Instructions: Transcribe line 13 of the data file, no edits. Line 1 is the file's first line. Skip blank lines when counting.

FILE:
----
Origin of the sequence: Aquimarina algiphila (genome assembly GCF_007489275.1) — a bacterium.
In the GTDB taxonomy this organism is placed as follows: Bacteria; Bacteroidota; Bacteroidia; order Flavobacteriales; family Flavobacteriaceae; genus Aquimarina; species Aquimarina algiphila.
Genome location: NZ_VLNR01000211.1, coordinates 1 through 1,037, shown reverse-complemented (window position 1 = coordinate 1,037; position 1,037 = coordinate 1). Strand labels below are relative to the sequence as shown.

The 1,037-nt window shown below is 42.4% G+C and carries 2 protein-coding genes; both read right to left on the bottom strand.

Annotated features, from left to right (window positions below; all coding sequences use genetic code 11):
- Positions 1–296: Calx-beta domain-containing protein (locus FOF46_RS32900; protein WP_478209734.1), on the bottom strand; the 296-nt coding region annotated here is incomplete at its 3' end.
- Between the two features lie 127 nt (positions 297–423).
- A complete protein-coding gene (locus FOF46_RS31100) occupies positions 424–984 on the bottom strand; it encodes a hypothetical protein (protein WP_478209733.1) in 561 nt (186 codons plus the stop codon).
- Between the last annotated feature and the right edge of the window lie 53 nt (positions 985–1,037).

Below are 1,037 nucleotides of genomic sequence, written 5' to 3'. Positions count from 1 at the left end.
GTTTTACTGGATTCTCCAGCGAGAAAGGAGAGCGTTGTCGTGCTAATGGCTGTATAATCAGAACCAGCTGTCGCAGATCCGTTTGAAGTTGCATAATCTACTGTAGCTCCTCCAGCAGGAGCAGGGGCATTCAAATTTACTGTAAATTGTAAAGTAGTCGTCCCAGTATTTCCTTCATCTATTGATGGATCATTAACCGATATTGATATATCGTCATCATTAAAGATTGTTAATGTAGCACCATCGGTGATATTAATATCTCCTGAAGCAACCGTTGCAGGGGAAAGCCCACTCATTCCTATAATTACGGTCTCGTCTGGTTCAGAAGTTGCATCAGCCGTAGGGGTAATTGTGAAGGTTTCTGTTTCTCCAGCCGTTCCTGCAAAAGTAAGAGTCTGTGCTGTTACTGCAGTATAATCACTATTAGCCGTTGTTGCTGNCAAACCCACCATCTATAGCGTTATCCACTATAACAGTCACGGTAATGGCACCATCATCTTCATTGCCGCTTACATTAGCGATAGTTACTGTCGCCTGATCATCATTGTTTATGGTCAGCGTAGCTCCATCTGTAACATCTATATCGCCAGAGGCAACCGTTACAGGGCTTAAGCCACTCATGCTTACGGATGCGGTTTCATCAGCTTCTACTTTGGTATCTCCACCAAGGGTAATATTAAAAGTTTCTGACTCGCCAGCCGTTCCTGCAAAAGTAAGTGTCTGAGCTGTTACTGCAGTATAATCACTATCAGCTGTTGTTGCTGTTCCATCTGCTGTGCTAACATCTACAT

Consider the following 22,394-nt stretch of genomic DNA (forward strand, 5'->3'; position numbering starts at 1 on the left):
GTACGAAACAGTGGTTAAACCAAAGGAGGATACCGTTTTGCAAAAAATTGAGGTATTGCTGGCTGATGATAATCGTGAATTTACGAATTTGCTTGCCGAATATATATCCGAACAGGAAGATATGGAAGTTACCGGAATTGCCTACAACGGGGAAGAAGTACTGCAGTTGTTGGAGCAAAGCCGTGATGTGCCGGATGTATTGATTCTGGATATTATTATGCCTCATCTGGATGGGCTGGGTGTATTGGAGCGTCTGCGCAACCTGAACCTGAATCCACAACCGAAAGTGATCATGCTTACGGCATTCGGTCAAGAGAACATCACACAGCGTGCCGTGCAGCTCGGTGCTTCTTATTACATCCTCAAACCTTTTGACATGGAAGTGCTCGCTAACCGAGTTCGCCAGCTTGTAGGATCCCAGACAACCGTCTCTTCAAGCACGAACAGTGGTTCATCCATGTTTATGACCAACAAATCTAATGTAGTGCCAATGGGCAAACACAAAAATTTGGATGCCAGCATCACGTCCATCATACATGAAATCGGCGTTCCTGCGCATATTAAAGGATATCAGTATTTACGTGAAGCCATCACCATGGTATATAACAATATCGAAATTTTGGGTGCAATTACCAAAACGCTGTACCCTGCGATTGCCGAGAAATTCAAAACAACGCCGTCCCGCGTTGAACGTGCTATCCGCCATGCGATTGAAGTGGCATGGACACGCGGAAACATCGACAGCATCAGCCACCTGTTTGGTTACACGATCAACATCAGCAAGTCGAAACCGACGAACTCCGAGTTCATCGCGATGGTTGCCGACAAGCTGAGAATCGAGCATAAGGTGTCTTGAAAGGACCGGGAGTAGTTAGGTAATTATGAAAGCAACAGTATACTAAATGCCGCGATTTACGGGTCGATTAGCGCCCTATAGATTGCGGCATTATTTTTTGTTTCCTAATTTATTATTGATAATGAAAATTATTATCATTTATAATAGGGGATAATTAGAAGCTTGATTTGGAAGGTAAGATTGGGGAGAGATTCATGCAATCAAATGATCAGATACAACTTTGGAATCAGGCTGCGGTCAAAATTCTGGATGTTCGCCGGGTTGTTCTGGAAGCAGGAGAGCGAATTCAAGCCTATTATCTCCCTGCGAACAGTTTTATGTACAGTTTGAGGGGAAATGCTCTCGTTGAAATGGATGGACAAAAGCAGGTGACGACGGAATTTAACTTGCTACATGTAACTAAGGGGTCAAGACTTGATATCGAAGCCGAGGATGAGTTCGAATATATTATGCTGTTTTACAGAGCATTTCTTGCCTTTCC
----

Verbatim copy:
GTACGAAACAGTGGTTAAACCAAAGGAGGATACCGTTTTGCAAAAAATTGAGGTATTGCTGGCTGATGATAATCGTGAATTTACGAATTTGCTTGCCGAATATATATCCGAACAGGAAGATATGGAAGTTACCGGAATTGCCTACAACGGGGAAGAAGTACTGCAGTTGTTGGAGCAAAGCCGTGATGTGCCGGATGTATTGATTCTGGATATTATTATGCCTCATCTGGATGGGCTGGGTGTATTGGAGCGTCTGCGCAACCTGAACCTGAATCCACAACCGAAAGTGATCATGCTTACGGCATTCGGTCAAGAGAACATCACACAGCGTGCCGTGCAGCTCGGTGCTTCTTATTACATCCTCAAACCTTTTGACATGGAAGTGCTCGCTAACCGAGTTCGCCAGCTTGTAGGATCCCAGACAACCGTCTCTTCAAGCACGAACAGTGGTTCATCCATGTTTATGACCAACAAATCTAATGTAGTGCCAATGGGCAAACACAAAAATTTGGATGCCAGCATCACGTCCATCATACATGAAATCGGCGTTCCTGCGCATATTAAAGGATATCAGTATTTACGTGAAGCCATCACCATGGTATATAACAATATCGAAATTTTGGGTGCAATTACCAAAACGCTGTACCCTGCGATTGCCGAGAAATTCAAAACAACGCCGTCCCGCGTTGAACGTGCTATCCGCCATGCGATTGAAGTGGCATGGACACGCGGAAACATCGACAGCATCAGCCACCTGTTTGGTTACACGATCAACATCAGCAAGTCGAAACCGACGAACTCCGAGTTCATCGCGATGGTTGCCGACAAGCTGAGAATCGAGCATAAGGTGTCTTGAAAGGACCGGGAGTAGTTAGGTAATTATGAAAGCAACAGTATACTAAATGCCGCGATTTACGGGTCGATTAGCGCCCTATAGATTGCGGCATTATTTTTTGTTTCCTAATTTATTATTGATAATGAAAATTATTATCATTTATAATAGGGGATAATTAGAAGCTTGATTTGGAAGGTAAGATTGGGGAGAGATTCATGCAATCAAATGATCAGATACAACTTTGGAATCAGGCTGCGGTCAAAATTCTGGATGTTCGCCGGGTTGTTCTGGAAGCAGGAGAGCGAATTCAAGCCTATTATCTCCCTGCGAACAGTTTTATGTACAGTTTGAGGGGAAATGCTCTCGTTGAAATGGATGGACAAAAGCAGGTGACGACGGAATTTAACTTGCTACATGTAACTAAGGGGTCAAGACTTGATATCGAAGCCGAGGATGAGTTCGAATATATTATGCTGTTTTACAGAGCATTTCTTGCCTTTCC